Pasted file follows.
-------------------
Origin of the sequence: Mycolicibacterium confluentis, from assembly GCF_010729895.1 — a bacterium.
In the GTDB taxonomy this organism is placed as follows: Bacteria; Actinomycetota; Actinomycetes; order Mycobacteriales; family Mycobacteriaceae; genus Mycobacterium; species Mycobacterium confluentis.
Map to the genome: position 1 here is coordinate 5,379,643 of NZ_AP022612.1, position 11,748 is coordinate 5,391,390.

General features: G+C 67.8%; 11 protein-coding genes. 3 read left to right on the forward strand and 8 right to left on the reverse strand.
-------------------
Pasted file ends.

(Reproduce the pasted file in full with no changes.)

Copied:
Origin of the sequence: Mycolicibacterium confluentis, from assembly GCF_010729895.1 — a bacterium.
In the GTDB taxonomy this organism is placed as follows: Bacteria; Actinomycetota; Actinomycetes; order Mycobacteriales; family Mycobacteriaceae; genus Mycobacterium; species Mycobacterium confluentis.
Map to the genome: position 1 here is coordinate 5,379,643 of NZ_AP022612.1, position 11,748 is coordinate 5,391,390.

General features: G+C 67.8%; 11 protein-coding genes. 3 read left to right on the forward strand and 8 right to left on the reverse strand.